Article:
The term “injury” is defined to include illness or death resulting from COVID-19 if specified circumstances are met including that the employee has tested positive for COVID-19 within 14 days after a day that the employee performed labor or services at the employee’s place of employment at the employer’s direction; the day on which the employee performed labor or services at the employee’s place of employment at the employer’s direction, was on or after July 6, 2020.

Under this new code section, the compensation that is awarded for injury includes full hospital, surgical, medical treatment, disability indemnity, and death benefits. If an employee has paid sick leave benefits specifically available in response to COVID-19, then those benefits must be used and exhausted before any temporary disability benefits. However, if an employee does not have those sick leave benefits, then the employee must be provided temporary disability benefits from the date of disability. And, there cannot be a waiting period for temporary disability benefits.

In addition, an injury under this code section is presumed to arise out of and in the course of the employment, except as specified. This presumption is disputable and may be controverted by other evidence. However, unless controverted, the WCAB is bound to find with the presumption. Moreover, this presumption is extended following termination of service for a period of 14 days.

If liability for a claim of a COVID-19-related illness is not rejected within 30 days after the date the claim form is filed, then the illness is presumed compensable. The presumption is rebuttable only by evidence discovered subsequent to the 30-day period.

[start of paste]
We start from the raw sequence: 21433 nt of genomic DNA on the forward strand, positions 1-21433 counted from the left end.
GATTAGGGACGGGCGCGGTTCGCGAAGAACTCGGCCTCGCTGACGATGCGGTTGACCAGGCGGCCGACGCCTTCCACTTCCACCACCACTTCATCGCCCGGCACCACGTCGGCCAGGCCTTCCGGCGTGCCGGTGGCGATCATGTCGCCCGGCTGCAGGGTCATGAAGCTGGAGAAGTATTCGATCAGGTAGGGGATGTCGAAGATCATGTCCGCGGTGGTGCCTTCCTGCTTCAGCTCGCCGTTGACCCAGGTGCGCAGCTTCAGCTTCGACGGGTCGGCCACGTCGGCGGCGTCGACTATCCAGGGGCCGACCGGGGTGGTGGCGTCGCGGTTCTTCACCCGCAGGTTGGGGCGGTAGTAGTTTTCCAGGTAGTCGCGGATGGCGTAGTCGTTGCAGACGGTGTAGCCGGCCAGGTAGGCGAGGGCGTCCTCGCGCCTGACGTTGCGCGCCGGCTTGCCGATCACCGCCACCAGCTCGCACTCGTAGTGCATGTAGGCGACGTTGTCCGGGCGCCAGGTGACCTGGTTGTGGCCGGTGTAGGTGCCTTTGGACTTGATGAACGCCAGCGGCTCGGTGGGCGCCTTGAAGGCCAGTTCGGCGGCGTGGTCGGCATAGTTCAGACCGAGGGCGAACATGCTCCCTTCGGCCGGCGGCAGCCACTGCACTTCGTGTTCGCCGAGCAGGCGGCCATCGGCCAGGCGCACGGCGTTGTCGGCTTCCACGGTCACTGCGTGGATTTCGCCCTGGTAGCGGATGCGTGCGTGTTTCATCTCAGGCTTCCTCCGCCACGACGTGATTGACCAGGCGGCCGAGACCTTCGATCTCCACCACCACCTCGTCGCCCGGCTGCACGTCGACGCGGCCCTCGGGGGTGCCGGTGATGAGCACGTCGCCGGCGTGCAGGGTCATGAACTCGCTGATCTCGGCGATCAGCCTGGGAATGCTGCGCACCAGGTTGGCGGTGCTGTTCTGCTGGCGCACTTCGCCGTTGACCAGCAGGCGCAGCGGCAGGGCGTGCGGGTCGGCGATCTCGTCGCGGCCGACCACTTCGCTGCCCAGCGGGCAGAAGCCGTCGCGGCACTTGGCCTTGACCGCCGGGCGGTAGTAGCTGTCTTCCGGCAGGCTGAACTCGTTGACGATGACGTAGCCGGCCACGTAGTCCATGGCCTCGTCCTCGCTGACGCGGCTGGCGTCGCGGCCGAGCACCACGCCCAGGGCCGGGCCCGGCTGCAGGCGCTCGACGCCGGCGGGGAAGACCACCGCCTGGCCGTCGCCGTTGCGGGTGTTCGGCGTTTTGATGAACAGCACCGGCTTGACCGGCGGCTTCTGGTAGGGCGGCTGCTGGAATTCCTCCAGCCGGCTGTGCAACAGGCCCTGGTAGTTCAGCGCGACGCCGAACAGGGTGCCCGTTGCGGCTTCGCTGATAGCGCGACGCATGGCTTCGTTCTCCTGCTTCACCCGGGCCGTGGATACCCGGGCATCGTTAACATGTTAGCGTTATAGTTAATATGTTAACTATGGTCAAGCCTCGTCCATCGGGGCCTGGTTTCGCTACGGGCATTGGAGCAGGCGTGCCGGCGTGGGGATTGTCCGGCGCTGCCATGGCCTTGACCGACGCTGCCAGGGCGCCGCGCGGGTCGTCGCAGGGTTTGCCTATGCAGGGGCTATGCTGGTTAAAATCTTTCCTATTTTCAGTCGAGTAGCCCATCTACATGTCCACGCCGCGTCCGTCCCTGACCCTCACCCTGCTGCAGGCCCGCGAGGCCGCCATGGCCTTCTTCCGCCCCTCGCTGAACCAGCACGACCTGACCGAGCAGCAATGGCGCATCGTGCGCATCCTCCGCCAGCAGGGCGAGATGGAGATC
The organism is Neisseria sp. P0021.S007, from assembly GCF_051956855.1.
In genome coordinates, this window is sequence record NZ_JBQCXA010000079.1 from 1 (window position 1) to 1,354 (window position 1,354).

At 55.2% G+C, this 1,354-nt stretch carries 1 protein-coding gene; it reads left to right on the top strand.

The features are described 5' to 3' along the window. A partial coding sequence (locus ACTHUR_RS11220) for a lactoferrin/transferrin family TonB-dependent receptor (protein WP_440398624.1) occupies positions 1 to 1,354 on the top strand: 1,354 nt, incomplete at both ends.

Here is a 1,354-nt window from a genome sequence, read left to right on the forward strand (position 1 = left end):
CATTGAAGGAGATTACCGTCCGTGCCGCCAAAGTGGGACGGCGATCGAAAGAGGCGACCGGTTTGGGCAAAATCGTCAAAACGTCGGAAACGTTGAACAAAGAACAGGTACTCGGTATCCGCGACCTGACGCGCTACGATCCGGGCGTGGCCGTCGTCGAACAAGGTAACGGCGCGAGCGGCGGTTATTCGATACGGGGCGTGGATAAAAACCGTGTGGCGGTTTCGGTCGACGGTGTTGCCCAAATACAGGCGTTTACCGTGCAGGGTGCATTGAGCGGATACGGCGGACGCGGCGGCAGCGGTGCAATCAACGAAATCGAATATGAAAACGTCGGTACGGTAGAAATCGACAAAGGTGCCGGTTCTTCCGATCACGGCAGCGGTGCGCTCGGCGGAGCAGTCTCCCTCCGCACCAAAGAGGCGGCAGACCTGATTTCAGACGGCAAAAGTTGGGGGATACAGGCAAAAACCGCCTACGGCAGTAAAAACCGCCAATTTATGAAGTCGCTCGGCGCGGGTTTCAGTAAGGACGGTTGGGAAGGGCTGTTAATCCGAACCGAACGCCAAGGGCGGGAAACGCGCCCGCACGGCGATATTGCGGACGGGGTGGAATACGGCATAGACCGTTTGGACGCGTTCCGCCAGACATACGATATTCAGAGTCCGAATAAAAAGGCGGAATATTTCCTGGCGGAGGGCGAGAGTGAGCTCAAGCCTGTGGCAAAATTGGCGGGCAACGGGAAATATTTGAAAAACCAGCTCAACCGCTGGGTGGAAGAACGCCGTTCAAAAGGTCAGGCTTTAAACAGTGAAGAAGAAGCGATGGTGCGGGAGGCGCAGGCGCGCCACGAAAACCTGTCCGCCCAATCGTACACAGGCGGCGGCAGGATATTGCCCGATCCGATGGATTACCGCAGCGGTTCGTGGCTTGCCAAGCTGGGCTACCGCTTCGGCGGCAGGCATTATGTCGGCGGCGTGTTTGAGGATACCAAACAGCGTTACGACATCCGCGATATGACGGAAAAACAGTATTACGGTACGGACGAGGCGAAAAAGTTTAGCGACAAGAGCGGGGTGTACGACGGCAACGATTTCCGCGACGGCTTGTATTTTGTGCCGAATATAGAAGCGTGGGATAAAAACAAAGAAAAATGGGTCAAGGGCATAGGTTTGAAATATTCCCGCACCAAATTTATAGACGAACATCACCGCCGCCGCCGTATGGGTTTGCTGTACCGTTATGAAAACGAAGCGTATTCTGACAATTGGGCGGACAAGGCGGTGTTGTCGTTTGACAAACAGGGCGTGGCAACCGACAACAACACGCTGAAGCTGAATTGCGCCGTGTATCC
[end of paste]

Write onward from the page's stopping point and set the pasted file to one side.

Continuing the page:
The Department of Industrial Relations must waive the right to collect any death benefit payment due that arises out of claims covered by this section. Also, this section applies to all pending matters. The section defines the terms “COVID-19” “test” or “testing,” and “employee’s place of employment”.  This section remains in effect only until January 1, 2023.

Section 4 of the bill added Labor Code Section 3212.88. This section applies to employees who are not described in Section 3212.87 and who test positive during an outbreak at the employee’s specific place of employment, and whose employer has five or more employees. The term “injury” is defined.

This new section applies if the employee tests positive for COVID-19 within 14 days after a day that the employee performed labor or services at the employee’s place of employment at the employer’s direction; and the day on which the employee performed labor or services at the employee’s place of employment at the employer’s direction was on or after July 6, 2020; and the date of injury is the last date the employee performed labor or services at the employee’s place of employment at the employer’s direction prior to the positive test; and, the employee’s positive test occurred during a period of an outbreak at the employee’s specific place of employment.